Generating Reports and Exports with Timing

By now, your time is hopefully well categorized into projects and you have an idea where your time goes.

But how do you use that information, e.g. to bill your clients?

While Timing can't create invoices by itself, it has plenty of options to help you do so.
First, select the Reports tab in the sidebar: This screen lets you quickly generate a report with one of the built-in presets, or customize the report to your liking.

The main area contains the actual report data, arranged according to the settings in the sidebar:

  • Presets. Lets you select one of Timing's default reports:
    • Timesheet. Shows how much time you spent each day, broken down per project.
      Time that you explicitly accounted for (with time entries) is listed next to the remaining "app time" you spent on those projects.
    • Timesheet (Week + Day). Like the above, but broken down per week and per day rather than per project.
      If you want to prepare a timesheet for a client, this preset is a good start.
      You might also want to restrict the report to individual projects by selecting them in the project list.
    • Weekly Snippet. When I used to work at Google, we'd send a weekly report of what we did to our managers.
      This report facilitates that: It contains everything you did, broken down per week.
      It is particularly useful if you block your time into time entries.
    • Time Per Project. Breaks down how much time you spent on each project.
      This report is similar to the "Projects" card on the Overview screen.
    • Time Per App. Breaks down how much time you spent on each app.
      This report is similar to the "Apps" card on the Overview screen.
    • Time Per Document. Like the above, but further broken down by which documents and websites you viewed.
    • Ultra-Detailed. This report contains as much information as possible. Only useful in a few cases.
    • Raw Time Entries. Displays all time entries in a chronological fashion, similar to how they are stored in the database.
      Mostly useful if you want to further process this data using other tools.
    • Raw App Usage. Like the above, but for app activities.
  • Group By. Lets you group the data in your report by time period (Year/Month/Week/Day) or by project.
    • You can also group by “top-level project” or “second-level project”. For example, if you have a project called “Project A” as a sub-project of “Client X”, “Client X” would be the top-level project and “Project A” the second-level project. This should make it easier to generate reports spanning multiple sub-projects. (Available in Timing Expert.)
  • Include. What kind of information to include in the report. (Available in Timing Expert.)
    The more you select, the longer and more detailed the reports gets.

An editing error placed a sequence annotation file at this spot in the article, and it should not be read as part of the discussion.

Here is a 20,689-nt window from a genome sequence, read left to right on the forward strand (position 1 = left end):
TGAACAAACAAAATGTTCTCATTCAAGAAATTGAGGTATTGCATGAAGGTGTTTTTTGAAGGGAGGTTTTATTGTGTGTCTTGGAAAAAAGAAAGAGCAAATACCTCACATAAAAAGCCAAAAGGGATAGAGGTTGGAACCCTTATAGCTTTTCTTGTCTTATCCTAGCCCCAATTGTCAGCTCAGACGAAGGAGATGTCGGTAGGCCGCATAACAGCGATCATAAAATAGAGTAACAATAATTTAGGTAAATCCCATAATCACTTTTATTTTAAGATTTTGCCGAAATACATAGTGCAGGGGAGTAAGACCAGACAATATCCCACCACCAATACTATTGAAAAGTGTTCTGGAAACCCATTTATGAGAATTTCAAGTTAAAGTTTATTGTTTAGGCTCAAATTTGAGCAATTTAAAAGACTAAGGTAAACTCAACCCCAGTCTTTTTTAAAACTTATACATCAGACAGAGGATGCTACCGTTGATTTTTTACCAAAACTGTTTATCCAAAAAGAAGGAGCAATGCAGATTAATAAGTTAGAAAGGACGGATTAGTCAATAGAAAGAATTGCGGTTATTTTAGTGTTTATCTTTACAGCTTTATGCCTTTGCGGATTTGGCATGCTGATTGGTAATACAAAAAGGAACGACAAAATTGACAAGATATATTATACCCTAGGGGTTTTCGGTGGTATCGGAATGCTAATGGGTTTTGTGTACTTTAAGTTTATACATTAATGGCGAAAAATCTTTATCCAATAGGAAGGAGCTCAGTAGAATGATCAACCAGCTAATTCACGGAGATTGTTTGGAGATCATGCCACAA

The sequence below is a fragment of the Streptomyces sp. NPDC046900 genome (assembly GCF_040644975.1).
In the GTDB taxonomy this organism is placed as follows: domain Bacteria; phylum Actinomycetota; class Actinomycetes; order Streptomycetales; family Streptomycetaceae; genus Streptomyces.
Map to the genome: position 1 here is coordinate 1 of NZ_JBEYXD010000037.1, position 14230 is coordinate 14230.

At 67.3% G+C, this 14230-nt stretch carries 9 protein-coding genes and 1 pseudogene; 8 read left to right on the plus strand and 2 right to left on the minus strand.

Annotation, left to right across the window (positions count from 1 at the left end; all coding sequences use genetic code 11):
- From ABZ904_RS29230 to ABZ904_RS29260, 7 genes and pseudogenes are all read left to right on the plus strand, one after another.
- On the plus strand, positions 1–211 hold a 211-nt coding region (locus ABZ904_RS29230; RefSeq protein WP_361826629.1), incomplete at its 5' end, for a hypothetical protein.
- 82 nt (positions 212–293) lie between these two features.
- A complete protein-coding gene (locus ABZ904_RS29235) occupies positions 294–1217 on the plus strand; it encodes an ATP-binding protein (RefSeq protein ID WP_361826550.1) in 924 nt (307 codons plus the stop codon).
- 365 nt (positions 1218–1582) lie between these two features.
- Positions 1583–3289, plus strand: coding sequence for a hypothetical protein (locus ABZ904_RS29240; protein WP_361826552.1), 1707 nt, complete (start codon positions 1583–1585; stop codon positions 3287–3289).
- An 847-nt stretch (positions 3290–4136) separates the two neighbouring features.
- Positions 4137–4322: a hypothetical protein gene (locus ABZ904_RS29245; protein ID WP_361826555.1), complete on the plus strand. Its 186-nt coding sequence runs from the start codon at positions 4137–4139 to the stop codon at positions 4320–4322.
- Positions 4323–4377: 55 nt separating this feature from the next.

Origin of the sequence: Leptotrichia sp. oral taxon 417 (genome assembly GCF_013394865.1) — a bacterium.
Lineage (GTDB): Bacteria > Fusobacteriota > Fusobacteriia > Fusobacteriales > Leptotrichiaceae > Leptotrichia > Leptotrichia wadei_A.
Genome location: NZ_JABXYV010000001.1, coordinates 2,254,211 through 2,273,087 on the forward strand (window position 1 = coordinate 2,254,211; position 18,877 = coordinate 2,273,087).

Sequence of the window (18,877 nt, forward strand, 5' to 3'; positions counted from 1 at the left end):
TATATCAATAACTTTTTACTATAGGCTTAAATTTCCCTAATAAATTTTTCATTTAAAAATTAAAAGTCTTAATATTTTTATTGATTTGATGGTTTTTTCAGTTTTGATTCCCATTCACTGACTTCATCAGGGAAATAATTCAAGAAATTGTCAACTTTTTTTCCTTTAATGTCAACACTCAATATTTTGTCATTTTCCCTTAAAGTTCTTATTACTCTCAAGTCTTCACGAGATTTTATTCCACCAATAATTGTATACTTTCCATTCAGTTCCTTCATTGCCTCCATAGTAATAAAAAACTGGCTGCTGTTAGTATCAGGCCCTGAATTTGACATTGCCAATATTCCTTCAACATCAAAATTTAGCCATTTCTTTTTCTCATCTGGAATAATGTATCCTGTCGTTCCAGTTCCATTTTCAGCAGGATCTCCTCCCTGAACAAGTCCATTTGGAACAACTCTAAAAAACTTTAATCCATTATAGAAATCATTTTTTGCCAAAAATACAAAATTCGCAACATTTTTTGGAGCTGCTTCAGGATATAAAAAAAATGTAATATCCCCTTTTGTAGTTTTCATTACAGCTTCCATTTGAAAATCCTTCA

• As subgroup. Specifies whether you want the report to display time entry titles or application names as a separate level.
      This gives the report a bit more structure, possibly making it easier to browse.
      Note that this only affects how reports are displayed in Timing, but not how they are exported.
    • Even if already included in a Time Entry. When a particular time range is covered by a time entry, all app usage inside that time range becomes "absorbed" by that time entry.
      Accordingly, if this option is unchecked, those activities won't show up in the report at all – they don't contribute to the time total anyway (because that total is already provided by the enclosing time entry).

When you are satisfied with the data in your report, you can export it:

  • File Format. Timing lets you choose among four export formats:
    • Excel. Exports your data as an XLSX spreadsheet for further processing.
    • CSV. "Comma-Separated Values" format. Mostly useful for importing this data into other apps, such as your invoicing tool.
    • PDF / Print. The perfect format when you want to provide a timesheet along your invoice, for example.
    • HTML. Looks similar to the PDF format, but better suited for manual customization or hosting on a website.
    • JSON. This is a format that can be easily read by other software. Helpful in case you'd like to send the export to a script for further processing.
  • Duration Format. Lets you customize how durations are output in exports:
    • XX:YY:ZZ. Would output e.g. 01:02:03 for one hour, two minutes and three secounds.
    • Xh Ym Zs. Would output 1h 2m 3s.
    • Seconds only. Would output 3723 – this is useful for e.g. latter adding several durations in Excel.
  • Group Activities in Export. If selected, the criteria selected in Group By above will also be reflected as groups in the report.
    This is only available for PDF and HTML export, as table-style exports can't really be grouped.
  • Include Short Entries. Whether to include entries of the form "(Entries shorter than 1m each)" in the final export.

Automating Exports

There are many use cases in which an automated capability for generating exports would be useful. For this purpose, we recommend creating an AppleScript that contains exactly the report settings and projects you need, then run that e.g. once per month. You can find an example of such a script on the corresponding documentation page.

In addition, here is a short AppleScript snippet that generates the start and end dates for a given year and month, which you can then plug into the script mentioned above to generate a report for that month:

set desiredYear to 2021
set desiredMonth to 8

set anchorDate to the current date
set the year of anchorDate to desiredYear
set the month of anchorDate to desiredMonth
set the day of anchorDate to 1
set the hours of anchorDate to 0
set the minutes of anchorDate to 0
set the seconds of anchorDate to 0

set startDate to anchorDate
copy startDate to endDate
set the month of endDate to desiredMonth + 1
set endDate to (endDate - 1 * (minutes))

Take our free 5-day course to get started with Timing.